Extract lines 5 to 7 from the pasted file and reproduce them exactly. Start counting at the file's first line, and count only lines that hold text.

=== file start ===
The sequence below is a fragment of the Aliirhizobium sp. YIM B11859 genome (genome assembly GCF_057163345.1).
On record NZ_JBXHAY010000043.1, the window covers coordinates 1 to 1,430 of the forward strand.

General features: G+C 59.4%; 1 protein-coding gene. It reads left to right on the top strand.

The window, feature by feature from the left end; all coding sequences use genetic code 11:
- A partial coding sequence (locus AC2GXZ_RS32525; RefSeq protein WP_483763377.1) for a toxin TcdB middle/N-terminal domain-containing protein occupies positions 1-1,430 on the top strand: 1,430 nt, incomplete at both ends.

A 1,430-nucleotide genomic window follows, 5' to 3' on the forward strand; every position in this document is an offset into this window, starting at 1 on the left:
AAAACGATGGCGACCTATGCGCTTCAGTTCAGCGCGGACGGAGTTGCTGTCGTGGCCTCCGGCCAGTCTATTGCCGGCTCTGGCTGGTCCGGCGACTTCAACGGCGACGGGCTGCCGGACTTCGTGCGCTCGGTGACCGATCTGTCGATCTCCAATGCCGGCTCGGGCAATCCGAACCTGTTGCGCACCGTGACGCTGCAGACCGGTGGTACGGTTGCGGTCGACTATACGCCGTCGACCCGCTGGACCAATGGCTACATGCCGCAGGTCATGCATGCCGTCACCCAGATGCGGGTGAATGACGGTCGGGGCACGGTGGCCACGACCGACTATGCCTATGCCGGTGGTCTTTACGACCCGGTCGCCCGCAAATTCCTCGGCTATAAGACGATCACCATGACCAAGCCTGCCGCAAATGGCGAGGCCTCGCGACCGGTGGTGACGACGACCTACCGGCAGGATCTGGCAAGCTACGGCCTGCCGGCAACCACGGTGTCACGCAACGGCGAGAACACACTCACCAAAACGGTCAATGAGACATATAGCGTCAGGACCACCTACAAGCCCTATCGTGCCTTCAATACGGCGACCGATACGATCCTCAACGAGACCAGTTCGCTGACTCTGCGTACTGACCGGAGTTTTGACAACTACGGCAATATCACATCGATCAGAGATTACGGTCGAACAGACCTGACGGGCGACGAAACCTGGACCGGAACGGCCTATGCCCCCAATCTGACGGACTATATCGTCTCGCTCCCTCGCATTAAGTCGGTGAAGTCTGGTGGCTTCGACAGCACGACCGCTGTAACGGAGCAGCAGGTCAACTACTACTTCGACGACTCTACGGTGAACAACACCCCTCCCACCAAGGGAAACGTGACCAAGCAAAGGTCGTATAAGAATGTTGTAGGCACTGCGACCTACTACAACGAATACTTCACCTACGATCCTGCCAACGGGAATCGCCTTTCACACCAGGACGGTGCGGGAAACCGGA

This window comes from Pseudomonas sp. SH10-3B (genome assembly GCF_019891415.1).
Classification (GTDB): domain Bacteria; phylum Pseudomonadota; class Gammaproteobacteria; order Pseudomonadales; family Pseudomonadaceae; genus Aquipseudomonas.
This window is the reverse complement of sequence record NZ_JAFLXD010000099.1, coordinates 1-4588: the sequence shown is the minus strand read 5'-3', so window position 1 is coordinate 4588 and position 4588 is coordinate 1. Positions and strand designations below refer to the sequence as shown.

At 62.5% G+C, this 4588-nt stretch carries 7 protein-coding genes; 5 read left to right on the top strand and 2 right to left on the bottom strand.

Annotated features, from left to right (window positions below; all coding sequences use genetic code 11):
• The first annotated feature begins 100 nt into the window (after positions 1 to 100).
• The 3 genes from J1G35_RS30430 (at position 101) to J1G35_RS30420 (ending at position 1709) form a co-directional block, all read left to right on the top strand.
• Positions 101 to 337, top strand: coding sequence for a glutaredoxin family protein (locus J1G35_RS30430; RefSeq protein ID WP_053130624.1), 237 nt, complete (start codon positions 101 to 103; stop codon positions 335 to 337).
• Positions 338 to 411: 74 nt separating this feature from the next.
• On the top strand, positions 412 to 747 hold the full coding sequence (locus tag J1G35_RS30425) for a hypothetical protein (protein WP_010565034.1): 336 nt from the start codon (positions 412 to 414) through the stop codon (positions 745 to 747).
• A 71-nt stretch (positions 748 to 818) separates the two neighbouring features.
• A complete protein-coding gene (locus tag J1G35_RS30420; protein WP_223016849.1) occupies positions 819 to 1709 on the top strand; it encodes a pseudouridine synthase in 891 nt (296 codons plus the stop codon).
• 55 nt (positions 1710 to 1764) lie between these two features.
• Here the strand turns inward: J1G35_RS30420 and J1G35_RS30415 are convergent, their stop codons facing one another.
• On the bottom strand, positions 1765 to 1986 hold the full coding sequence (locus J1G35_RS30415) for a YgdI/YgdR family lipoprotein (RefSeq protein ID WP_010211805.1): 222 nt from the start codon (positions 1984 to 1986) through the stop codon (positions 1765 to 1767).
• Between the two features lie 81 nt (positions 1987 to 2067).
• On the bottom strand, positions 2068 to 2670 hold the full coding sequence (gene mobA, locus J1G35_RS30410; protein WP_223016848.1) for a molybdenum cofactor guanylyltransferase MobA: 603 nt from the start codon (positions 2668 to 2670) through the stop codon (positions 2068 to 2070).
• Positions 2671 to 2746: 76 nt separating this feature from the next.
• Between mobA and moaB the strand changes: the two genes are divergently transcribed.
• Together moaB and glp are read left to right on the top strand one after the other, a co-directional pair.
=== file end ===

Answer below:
- A partial coding sequence (locus AC2GXZ_RS32525; RefSeq protein WP_483763377.1) for a toxin TcdB middle/N-terminal domain-containing protein occupies positions 1-1,430 on the top strand: 1,430 nt, incomplete at both ends.

A 1,430-nucleotide genomic window follows, 5' to 3' on the forward strand; every position in this document is an offset into this window, starting at 1 on the left:
AAAACGATGGCGACCTATGCGCTTCAGTTCAGCGCGGACGGAGTTGCTGTCGTGGCCTCCGGCCAGTCTATTGCCGGCTCTGGCTGGTCCGGCGACTTCAACGGCGACGGGCTGCCGGACTTCGTGCGCTCGGTGACCGATCTGTCGATCTCCAATGCCGGCTCGGGCAATCCGAACCTGTTGCGCACCGTGACGCTGCAGACCGGTGGTACGGTTGCGGTCGACTATACGCCGTCGACCCGCTGGACCAATGGCTACATGCCGCAGGTCATGCATGCCGTCACCCAGATGCGGGTGAATGACGGTCGGGGCACGGTGGCCACGACCGACTATGCCTATGCCGGTGGTCTTTACGACCCGGTCGCCCGCAAATTCCTCGGCTATAAGACGATCACCATGACCAAGCCTGCCGCAAATGGCGAGGCCTCGCGACCGGTGGTGACGACGACCTACCGGCAGGATCTGGCAAGCTACGGCCTGCCGGCAACCACGGTGTCACGCAACGGCGAGAACACACTCACCAAAACGGTCAATGAGACATATAGCGTCAGGACCACCTACAAGCCCTATCGTGCCTTCAATACGGCGACCGATACGATCCTCAACGAGACCAGTTCGCTGACTCTGCGTACTGACCGGAGTTTTGACAACTACGGCAATATCACATCGATCAGAGATTACGGTCGAACAGACCTGACGGGCGACGAAACCTGGACCGGAACGGCCTATGCCCCCAATCTGACGGACTATATCGTCTCGCTCCCTCGCATTAAGTCGGTGAAGTCTGGTGGCTTCGACAGCACGACCGCTGTAACGGAGCAGCAGGTCAACTACTACTTCGACGACTCTACGGTGAACAACACCCCTCCCACCAAGGGAAACGTGACCAAGCAAAGGTCGTATAAGAATGTTGTAGGCACTGCGACCTACTACAACGAATACTTCACCTACGATCCTGCCAACGGGAATCGCCTTTCACACCAGGACGGTGCGGGAAACCGGA